by Structured Settlement Watchdog
Members of the State of Florida Senate and House of Representatives are due to be descended upon by grumpy members of the National Association of Settlement Purchasers, non-affiliated cash now pushers and others opposed to a pending bill that would set caps to discount rates used in structured settlement factoring transactions and attempt to eliminate forum shopping by requiring petitions for transfer be filed in the jurisdiction of residence as opposed to being filed anywhere in the State of Florida. [ To wit, the Sumter County court house and the court room of Judge Michelle Morley has become, with respect to structured settlement transfers, what could be described as a popular "circus" where cash now pushers ride in on their unicyles to get their "cotton candy"].
As I posted on March 3, 2014 in Sumter County Florida Structured Settlements Hurry Hurry Step Right Up":
Clerk of the Court Gloria R. Hayward's web page states at the time of publication of this post, "This is a special project undertaken by our Records Management and Technical Services staff to provide access to case types identified as Foreclosure or Structured Settlements.
This has been done in an effort to improve public access to these bulk case types that have recently been a matter of excessive public inspection".
Its understandable why cash now pushers would be opposed to the bill because some would be out of business in Florida, as they may have been in North Carolina when rates in that state were capped several years ago. For those with bloated business models, that rely on financing and cannot obtain it at a cost that makes it economically efficient to operate within the proposed cap of 5 points over the prime rate, it presents a game changer. For those with a high concentration of Florida business, who cannot adapt, it could cost them.
The question is what is best for consumers? Wouldn't an interest rate cap benefit consumers? Cash now pushers may argue that their un-capped discount rates are still more favorable than credit card rates, but regulators should ignore the syncophants and stay focused.
Let's talk about what the pending Florida bill fails to address and should (among other things)...cash incentives and aggressive follow up on structured settlement annuitants that would be illegal, in FLORIDA if provided in connection with the placement of insurance or securities.
Cash now pushers scrape court records. My information is that most of them do. Some cash now pushers do it directly, others hire people to to do it, or subscribe to services where they can obtain information on cases where legal actions have been settled in particular county courthouse. Cash now pushers then use this information in aggressive ways to target structured settlement annuitants. One way is to send out checks as a cash advance, or notice of "rip off" from official looking but phony government entities. It's Pollyanna to believe that the secondary market can self regulate.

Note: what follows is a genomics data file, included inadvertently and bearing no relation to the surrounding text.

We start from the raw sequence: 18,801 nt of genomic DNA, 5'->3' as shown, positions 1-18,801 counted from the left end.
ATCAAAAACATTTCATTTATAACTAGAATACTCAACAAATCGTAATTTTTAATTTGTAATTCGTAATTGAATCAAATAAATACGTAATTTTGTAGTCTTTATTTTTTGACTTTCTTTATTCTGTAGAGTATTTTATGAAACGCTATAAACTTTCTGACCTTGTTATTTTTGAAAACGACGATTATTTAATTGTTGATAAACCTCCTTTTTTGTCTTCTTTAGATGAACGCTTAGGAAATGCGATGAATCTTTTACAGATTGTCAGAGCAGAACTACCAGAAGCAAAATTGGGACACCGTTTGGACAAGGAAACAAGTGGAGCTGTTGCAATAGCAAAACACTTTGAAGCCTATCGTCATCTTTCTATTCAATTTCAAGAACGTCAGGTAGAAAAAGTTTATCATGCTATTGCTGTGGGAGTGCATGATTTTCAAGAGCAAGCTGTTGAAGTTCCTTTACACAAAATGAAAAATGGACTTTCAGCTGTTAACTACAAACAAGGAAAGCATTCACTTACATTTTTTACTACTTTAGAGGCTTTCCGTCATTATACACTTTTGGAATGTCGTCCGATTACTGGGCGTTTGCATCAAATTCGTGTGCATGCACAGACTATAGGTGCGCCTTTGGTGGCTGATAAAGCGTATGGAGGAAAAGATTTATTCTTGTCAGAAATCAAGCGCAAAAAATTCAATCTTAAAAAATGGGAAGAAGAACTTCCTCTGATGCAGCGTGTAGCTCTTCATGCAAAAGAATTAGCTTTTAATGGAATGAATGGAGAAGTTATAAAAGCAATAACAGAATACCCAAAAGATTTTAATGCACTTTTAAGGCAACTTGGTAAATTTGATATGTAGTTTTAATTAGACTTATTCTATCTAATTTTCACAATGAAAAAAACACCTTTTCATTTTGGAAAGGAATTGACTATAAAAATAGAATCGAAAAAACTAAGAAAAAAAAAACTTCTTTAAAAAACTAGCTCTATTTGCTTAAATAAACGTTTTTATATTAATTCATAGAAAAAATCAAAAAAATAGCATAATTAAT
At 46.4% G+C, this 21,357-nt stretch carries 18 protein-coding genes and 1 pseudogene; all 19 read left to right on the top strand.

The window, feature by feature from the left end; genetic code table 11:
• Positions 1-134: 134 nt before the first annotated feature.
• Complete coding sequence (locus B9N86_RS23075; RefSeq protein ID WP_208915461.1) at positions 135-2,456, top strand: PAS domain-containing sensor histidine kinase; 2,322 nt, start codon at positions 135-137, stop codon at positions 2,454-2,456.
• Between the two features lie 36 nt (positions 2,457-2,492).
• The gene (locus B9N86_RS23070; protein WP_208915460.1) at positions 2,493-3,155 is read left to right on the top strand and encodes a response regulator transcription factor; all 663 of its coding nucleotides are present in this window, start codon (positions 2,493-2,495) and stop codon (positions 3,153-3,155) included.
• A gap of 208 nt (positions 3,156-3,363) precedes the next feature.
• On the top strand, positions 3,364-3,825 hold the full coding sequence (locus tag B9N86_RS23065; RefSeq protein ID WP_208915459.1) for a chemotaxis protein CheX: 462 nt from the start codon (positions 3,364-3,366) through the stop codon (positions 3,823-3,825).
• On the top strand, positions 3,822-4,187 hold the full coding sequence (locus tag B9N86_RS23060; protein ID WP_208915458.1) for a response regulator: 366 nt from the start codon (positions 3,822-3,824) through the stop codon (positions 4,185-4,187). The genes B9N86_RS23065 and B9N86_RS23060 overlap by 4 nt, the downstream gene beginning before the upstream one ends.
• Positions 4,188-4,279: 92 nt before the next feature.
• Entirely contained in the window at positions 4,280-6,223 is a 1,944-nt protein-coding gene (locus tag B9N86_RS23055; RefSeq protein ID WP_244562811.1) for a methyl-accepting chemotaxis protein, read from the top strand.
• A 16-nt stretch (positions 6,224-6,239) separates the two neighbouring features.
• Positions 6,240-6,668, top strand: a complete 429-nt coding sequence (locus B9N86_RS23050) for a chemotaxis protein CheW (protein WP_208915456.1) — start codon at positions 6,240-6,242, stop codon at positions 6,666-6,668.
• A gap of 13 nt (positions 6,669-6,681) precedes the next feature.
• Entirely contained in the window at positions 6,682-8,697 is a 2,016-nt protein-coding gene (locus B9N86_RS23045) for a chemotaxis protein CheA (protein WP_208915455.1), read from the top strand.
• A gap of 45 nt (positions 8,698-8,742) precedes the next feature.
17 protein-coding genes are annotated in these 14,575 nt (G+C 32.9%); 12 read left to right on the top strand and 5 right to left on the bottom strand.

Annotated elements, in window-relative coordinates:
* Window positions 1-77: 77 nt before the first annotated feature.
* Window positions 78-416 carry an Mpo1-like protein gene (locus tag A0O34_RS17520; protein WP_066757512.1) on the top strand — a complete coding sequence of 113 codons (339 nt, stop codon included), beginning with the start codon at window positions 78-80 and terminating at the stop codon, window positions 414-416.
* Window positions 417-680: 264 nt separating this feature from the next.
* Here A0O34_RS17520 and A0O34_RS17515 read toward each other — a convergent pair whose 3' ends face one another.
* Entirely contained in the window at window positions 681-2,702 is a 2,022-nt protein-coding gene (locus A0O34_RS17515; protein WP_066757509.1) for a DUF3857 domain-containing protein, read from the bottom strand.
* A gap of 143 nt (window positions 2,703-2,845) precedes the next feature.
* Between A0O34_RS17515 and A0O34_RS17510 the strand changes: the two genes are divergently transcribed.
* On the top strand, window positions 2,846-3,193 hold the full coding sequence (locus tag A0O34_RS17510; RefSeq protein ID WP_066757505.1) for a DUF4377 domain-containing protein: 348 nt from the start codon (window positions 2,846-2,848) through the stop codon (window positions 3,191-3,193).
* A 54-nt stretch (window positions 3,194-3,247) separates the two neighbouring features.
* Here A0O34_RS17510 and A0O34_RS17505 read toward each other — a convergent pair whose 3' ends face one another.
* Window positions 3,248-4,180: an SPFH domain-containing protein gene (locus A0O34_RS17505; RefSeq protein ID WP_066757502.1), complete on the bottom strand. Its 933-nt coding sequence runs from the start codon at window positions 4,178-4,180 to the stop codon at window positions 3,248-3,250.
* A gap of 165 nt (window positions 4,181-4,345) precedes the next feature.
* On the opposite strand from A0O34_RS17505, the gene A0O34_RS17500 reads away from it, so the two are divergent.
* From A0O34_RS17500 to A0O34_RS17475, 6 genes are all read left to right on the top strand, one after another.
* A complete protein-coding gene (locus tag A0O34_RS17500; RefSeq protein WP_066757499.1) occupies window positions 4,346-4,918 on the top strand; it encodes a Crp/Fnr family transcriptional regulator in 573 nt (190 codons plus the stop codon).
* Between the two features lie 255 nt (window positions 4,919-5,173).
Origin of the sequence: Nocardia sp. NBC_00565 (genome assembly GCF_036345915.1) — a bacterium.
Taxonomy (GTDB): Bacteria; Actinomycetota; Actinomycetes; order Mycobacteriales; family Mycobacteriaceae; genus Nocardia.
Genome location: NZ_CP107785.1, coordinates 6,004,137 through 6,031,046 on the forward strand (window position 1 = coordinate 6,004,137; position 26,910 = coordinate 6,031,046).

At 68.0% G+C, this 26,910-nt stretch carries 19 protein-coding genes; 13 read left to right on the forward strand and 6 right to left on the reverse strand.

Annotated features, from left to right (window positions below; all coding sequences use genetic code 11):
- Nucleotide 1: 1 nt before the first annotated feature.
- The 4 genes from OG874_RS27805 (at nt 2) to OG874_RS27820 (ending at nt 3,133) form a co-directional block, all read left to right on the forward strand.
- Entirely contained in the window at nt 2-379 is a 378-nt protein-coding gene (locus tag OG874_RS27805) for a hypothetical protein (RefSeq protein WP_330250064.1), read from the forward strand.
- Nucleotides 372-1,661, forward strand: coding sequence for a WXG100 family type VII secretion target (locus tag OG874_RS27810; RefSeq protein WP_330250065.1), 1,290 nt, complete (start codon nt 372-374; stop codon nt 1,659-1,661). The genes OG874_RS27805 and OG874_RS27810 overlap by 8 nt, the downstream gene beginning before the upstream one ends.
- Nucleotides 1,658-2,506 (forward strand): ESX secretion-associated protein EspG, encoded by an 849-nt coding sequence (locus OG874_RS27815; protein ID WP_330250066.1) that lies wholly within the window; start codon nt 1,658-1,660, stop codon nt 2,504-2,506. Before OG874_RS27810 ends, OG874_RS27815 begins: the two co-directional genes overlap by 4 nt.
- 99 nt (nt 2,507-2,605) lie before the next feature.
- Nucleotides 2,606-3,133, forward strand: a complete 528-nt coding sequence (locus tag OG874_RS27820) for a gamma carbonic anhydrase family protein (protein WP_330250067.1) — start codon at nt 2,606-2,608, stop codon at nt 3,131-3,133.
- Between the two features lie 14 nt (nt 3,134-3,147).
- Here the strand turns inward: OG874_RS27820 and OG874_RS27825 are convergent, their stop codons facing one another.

The checks are followed up with phone calls aggressively "encouraging", possibly even harrassing the annuitant to cash them in an effort, to tie up the annuitant. Some cash now pushers are falling all over themselves to offer the checks (we've seen a case where stored value debit card was sent).
Consider a web page on the Einstein Structured Settlements website, which it has been observed typically draws traffic by employing a strategy of brandjacking competitors of its beneficiary, Fairfield Funding. On one of its web pages, Einstein uses Seneca One's telephone number twice on the same page [much as it did with Peachtree-see Einstein Structured Settlements Unethical "Brandjacking" Continues], to promote its cash advance of $5,500 to compete with Seneca One's $5,000 cash advance. Download 800-519-6031 Einstein SS uses Seneca One's Phone twice on same page 3-15-2014. If I licensed insurance agent did that in Florida in conjunction with the sale of an annuity it would violate the law. There is one regulatory gap in need of closing! The Einstein Structured Settlements phone number 888-497-0724 continues to resolve to Fairfield Funding and resolved to the personal voice mail of Rick Hazen, the Sales Manager for Atlanta based Fairfield Funding on March 15, 2014.
Be sure to watch part 1 and part 2 of my interview with Eddie Stone, of Edward Stone law, a former general counsel of JG Wentworth about the state of the structured settlement secondary market and how it can be improved, now up on our YouTube channel.
I look forward to observing the response of the National Structured Settlements Trade Association and its members as well as unassociated members of the structured settlement primary market to the Florida legislation.